October 6, 2022

Starting School video 1: Thinking about transition to school

Starting school is a big step for you and your child. Children who make a positive start to school are more likely to feel comfortable and develop a sense of belonging to the school community. They’re also more likely to feel excited and motivated to learn.
Together children and their families, early childhood education and care services and schools, help children along their journey. Starting and settling into school is not just about the first day; it begins when children and families start to prepare in the year before, and continues as children experience their first days, weeks and months of school. When the bell rings you go… come inside or line up at the door to go outside. We’ll get to go to the library and we’ll actually get to choose a book.
Write my name. Do homework. Ummm… Play. Um, going on excursion. There’s only one teacher and they don’t want to get a headache. Starting school involves a number of changes for children and their families, and everyone reacts differently to these.
The changes that children experience when they begin school relate to: the new physical environment, which is often bigger and busier, the new rules and procedures for the school day, the relationships that they will need to develop with teachers, staff and other children, and of course, the new learning experiences that school offers.
As a starting point it can be helpful to think about how your child copes with change and how you have supported them through change before. We have to wear a special school uniform. You have to wear a school dress if you’re a girl. And we need to take a backpack our schoolbag. Pack my lunchbox with lasagne.
There is a range of skills that your child has been developing that will help them as they settle into school. Some of these areas of development include their social and emotional skills, their independence and their learning skills.
Social skills include being able to share and take turns, spending time talking and playing with other children and understanding how to be a good friend. Being able to manage emotions are important skills for coping with challenges and for getting along with others. A child’s independence develops as they are encouraged to do more things for themselves, like getting dressed, packing their bags, and making their own decisions.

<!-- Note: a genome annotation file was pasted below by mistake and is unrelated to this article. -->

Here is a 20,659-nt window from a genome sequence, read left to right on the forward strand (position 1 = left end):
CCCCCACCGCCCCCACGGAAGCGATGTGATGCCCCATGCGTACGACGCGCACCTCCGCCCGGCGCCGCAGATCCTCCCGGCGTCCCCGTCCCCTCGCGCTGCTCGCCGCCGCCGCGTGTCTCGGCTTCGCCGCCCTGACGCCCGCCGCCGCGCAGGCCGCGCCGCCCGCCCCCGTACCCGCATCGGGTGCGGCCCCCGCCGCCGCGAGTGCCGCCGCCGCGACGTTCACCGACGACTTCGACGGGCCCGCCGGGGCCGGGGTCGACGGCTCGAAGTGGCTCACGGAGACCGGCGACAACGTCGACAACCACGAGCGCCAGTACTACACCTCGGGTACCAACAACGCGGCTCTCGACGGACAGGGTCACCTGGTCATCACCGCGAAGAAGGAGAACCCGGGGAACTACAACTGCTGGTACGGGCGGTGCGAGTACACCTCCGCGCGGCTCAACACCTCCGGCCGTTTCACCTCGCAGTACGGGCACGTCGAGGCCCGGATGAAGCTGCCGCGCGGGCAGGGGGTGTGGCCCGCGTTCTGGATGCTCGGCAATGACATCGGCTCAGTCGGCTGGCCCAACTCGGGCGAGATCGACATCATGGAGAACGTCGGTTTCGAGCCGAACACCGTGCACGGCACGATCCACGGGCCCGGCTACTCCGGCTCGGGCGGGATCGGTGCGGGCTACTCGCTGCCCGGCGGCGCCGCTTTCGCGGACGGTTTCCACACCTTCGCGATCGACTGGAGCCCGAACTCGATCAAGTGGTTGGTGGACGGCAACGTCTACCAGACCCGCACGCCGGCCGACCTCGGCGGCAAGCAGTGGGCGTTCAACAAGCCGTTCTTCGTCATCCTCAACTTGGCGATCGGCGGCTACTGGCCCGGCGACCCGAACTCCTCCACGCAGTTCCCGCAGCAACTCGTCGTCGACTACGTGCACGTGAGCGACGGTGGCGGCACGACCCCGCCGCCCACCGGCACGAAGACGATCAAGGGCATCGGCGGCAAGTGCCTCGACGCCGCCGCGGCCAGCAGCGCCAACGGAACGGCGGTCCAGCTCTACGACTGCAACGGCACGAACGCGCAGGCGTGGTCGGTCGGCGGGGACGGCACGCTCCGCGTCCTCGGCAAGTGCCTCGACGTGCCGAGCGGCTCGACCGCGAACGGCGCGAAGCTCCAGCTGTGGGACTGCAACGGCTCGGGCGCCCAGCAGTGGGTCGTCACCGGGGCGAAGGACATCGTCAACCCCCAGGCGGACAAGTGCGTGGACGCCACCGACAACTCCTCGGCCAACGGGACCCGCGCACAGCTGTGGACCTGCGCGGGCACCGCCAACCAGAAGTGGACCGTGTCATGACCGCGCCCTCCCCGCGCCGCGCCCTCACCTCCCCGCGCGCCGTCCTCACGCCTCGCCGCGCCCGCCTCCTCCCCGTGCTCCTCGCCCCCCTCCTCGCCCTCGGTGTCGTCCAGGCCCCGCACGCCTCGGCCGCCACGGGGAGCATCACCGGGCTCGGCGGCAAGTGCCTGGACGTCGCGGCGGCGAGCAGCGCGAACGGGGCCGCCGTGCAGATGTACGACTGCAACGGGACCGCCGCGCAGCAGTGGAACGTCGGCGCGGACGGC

And then there are the learning skills. like being able to listen to a story, stay focused on a task share ideas with other people and make choices between activities, these provide the basis from which children learn the more academic skills of reading and writing.
Children have different rates of development and they won’t all have these skills when they start school; but they will learn and develop them over time. Sometimes parents worry that their children should be able to write their name or know the alphabet before they start school.
These skills are important but not all children are ready to do this before they start. Building on a child’s skills and strengths helps ensure they’re prepared for the changes that school brings. I guess what I tell parents is that school will continue to build these skills.
That means emotional skills, social skills academic and creative skills. When it was my first day and my dad left I was a bit sad. And my mum and dad came to school and they dropped me off I was a bit sad. Sometimes when you start you might feel a bit scared and I feeled like, yeah.
But, I was happy as well to start. You know, like any parent on the first day it’s quite upsetting seeing your little child and seeing them in their school uniform for the first time, aah, in front of the other kids too, it’s aah, they actually look so tiny.
I did notice some kids looking a little worried but I think because most of them had done that transition to school program and the parents had been given literature about how to prepare their kids I think most kids weren’t nervous as such.
What actually happened was that, you know, we took her down there gave her a quick cuddle, said good bye and that’s it, she was so excited she just walked off and, you know, we’re left standing there going, ummm, you know, “Where do we go now?”
Making a positive start to school helps your child to continue to develop their social, emotional, independence and learning skills which all contribute to your child’s mental health and wellbeing. Children who are mentally healthy are better able to meet life’s challenges. They’re also better learners and have stronger relationships.

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